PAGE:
Support the Café

Search our Site

Archbishop Welby honors reconciliation-minded ACNA rector

Archbishop Welby honors reconciliation-minded ACNA rector

From the Lambeth Palace Press Office:

The Archbishop of Canterbury, the Most Revd Justin Welby, is delighted to announce the appointment of the Revd Dr Tory Baucum, Rector of Truro Church in Fairfax, Virginia, as one of the Six Preachers of Canterbury Cathedral …..

While Dr Baucum has extensive experience of preaching, evangelism and peace-making, his appointment is also recognition of his commitment to reconciliation, which is one of Archbishop Justin’s ministry priorities. Truro Church seceded from the Diocese of Virginia and the Episcopal Church in 2006 and subsequently became part of the Anglican Church in North America (ACNA). When Dr Baucum became Rector in 2007, the church and the diocese were involved in litigation over property rights. Dr Baucum, a priest in ACNA, developed a close friendship with the Episcopal Bishop of Virginia, the Rt Revd Shannon Johnston, and a settlement was subsequently reached.

Commenting on the appointment, Archbishop Justin said: “Tory is a fine scholar, an excellent preacher, and above all someone with a holistic approach to ministry. The close friendship he has forged with Bishop Shannon Johnston, despite their immensely different views, sets a pattern of reconciliation based on integrity and transparency. Such patterns of life are essential to the future of the Communion. I hope and pray that Tory’s presence as one of the Six Preachers will play a part in promoting reconciliation and unity amongst us.”

The Dean of Canterbury, the Very Revd Dr Robert Willis, said: “In recent times, the Six Preachers have become a significant and diverse group from across the whole Anglican Communion and fulfil a role of preaching and teaching from time to time in Canterbury. We look forward to welcoming Dr Baucum, whose particular gifts will enrich the group still further.”

Dr Baucum said: “I am deeply moved by the honour bestowed upon ACNA and especially the congregation of Truro Church in this appointment by Archbishop Welby to be a Six Preacher of Canterbury Cathedral. I am devoted to Archbishop Welby’s vision for the Anglican Communion and I hope this appointment might help, in some small way, translate that vision into reality.”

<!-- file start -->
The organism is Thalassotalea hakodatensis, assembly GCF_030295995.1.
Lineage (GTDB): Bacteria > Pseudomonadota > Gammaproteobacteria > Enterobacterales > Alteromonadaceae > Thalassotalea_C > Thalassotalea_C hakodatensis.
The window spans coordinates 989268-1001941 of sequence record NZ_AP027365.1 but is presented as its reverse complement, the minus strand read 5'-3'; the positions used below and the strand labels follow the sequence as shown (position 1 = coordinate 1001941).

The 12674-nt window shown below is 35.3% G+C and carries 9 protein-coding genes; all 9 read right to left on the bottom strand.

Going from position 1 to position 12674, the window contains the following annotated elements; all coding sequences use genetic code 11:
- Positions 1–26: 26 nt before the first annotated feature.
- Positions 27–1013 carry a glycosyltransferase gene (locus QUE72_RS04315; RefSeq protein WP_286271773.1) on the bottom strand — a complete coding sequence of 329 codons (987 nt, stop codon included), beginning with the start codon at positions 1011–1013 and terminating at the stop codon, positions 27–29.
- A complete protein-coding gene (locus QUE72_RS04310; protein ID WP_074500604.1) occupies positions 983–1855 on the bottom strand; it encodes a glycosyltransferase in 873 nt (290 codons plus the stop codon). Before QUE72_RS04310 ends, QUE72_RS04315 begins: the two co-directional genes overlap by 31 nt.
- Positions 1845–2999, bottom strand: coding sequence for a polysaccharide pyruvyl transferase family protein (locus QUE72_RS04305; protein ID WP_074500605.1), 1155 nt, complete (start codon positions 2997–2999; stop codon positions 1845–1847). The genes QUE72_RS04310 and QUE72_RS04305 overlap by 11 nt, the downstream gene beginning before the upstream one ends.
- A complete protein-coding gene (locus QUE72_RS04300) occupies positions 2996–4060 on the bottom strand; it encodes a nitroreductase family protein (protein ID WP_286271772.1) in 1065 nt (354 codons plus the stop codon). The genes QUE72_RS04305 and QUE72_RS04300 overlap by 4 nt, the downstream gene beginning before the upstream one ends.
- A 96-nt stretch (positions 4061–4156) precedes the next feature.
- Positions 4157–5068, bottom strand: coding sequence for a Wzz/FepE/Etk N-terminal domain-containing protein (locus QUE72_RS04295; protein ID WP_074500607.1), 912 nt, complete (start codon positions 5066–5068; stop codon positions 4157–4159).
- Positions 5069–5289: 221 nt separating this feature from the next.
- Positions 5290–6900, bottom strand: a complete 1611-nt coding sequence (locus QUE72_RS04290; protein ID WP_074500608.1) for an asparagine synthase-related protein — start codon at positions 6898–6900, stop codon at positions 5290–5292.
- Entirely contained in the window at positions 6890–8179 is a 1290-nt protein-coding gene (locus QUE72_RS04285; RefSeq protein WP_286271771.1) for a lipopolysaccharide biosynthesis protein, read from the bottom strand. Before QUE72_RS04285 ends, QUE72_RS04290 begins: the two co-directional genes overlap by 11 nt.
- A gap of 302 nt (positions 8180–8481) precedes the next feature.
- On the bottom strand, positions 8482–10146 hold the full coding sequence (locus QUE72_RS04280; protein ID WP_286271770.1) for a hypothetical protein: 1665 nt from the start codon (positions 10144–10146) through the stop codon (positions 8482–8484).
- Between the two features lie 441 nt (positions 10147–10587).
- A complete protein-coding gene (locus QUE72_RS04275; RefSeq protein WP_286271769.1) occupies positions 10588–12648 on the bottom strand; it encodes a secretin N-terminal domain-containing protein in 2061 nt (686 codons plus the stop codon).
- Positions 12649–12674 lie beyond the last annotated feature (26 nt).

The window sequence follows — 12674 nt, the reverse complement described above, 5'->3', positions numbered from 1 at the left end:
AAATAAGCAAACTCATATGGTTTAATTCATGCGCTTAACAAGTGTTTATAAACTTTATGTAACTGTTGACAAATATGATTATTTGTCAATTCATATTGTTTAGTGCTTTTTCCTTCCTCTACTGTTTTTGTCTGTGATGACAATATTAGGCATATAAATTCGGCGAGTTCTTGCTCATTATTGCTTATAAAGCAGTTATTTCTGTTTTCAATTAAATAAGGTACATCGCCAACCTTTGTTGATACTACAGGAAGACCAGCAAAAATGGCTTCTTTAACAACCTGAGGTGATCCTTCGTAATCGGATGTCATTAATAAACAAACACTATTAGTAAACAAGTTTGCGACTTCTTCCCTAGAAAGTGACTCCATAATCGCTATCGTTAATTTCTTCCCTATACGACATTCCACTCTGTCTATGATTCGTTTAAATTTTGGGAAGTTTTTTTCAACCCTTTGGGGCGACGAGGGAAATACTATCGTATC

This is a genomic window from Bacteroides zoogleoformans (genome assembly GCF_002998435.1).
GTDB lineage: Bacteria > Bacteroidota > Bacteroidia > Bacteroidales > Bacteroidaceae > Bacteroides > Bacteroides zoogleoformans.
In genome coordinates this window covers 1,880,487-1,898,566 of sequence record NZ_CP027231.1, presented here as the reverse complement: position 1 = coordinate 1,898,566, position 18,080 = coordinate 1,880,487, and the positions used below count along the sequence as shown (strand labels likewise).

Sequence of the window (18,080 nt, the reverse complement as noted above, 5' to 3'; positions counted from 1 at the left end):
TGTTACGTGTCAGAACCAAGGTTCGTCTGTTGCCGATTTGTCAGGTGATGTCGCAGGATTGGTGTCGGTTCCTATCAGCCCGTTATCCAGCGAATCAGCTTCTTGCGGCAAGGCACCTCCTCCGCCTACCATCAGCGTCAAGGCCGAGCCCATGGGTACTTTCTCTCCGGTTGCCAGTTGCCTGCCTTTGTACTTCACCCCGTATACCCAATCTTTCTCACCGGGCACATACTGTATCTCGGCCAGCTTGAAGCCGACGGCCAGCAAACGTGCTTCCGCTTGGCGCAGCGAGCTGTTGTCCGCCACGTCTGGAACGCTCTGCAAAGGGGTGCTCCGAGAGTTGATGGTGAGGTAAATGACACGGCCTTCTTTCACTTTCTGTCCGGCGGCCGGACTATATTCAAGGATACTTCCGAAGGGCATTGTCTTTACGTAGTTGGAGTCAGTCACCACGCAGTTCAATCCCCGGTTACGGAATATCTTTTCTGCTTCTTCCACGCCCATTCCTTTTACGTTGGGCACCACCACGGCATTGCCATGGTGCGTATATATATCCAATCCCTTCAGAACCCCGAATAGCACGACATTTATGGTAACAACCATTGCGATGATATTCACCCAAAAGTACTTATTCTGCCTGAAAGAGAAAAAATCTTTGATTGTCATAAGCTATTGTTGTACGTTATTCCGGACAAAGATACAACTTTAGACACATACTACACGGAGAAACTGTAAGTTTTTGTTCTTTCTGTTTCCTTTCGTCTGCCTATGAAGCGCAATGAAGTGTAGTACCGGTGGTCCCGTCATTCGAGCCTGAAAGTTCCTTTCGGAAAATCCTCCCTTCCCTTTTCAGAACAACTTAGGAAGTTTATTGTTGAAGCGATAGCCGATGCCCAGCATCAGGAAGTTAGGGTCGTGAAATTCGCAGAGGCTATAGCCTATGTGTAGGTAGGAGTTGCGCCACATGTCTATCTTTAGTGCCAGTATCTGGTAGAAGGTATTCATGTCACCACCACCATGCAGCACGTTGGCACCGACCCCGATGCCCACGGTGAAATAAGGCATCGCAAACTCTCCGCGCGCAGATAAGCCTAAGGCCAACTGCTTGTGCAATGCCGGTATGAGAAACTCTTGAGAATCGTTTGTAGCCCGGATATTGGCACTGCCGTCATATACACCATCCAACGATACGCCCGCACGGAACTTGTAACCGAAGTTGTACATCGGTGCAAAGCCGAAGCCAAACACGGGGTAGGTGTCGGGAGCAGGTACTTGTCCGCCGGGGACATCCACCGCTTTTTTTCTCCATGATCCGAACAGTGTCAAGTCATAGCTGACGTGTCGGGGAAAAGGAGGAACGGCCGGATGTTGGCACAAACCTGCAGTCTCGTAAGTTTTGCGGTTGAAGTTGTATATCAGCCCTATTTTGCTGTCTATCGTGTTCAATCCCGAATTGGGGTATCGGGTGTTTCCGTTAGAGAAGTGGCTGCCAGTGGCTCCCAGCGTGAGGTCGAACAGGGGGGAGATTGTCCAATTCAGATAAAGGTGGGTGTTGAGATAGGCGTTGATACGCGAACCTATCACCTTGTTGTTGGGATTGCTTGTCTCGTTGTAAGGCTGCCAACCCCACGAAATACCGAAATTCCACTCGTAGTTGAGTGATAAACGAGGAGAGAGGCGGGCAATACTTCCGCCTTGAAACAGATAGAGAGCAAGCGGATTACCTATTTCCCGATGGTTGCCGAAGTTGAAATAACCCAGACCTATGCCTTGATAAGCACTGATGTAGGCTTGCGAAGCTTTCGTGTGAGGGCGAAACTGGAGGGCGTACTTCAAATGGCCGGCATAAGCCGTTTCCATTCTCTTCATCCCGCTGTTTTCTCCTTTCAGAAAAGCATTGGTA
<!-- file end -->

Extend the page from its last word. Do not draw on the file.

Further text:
Biography: The Revd Dr Tory Baucum is the Rector of Truro Church in Fairfax, Virginia, a post he has held since 2007. He holds degrees from Trinity Episcopal School for Ministry and Asbury Theological Seminary. He also teaches at Virginia Theological Seminary. His areas of expertise include St Augustine, Wesley, homiletics, evangelism and contextual theology. He has ministered and taught in several Anglican provinces and theological colleges, including the Diocese of London, St Augustine’s in Lima Peru and Bishop Barham College in Kigezi, Uganda. Dr Baucum is Chairman of the Board of Fresh Expressions USA and a Board Member of Alpha-USA. He is married to Elizabeth and they have three teenage daughters.


Café Comments?

Our comment policy requires that you use your real first and last names and provide an email address (your email will not be published). Comments that use non-PG rated language, include personal attacks, that are not provable as fact or that we deem in any way to be counter to our mission of fostering respectful dialogue will not be posted.

Oldest Most Voted
Inline Feedbacks
View all comments
Marshall Scott

John, I don’t think he is still a priest in the Church of England. I think he is considered a priest in the Church of Nigeria – Anglican; and that Truro Anglican Church is one of those that came into an ACNA diocese from CANA. Indeed, as I recall, CON’s attitude was that they were “cooperating with” ACNA, and that congregations could have, as it were, “dual citizenship.” ACNA’s website lists among it’s dioceses these two “CANA East and CANA West;” while the continuing CANA web site notes that its churches may also be in other ACNA Dioceses. Anyway, I could be wrong in this, but I thought that was his progression. My understanding, though, was that those changes were regular according to the canons of the churches involved in the change. That is, his transition from the Episcopal Church to COE followed the rules, and his transition from COE to CON likewise. That says nothing about the details of his ministry with Truro Anglican Church. As I said, it might give Welby some “plausible deniability” about communion with the Church of England.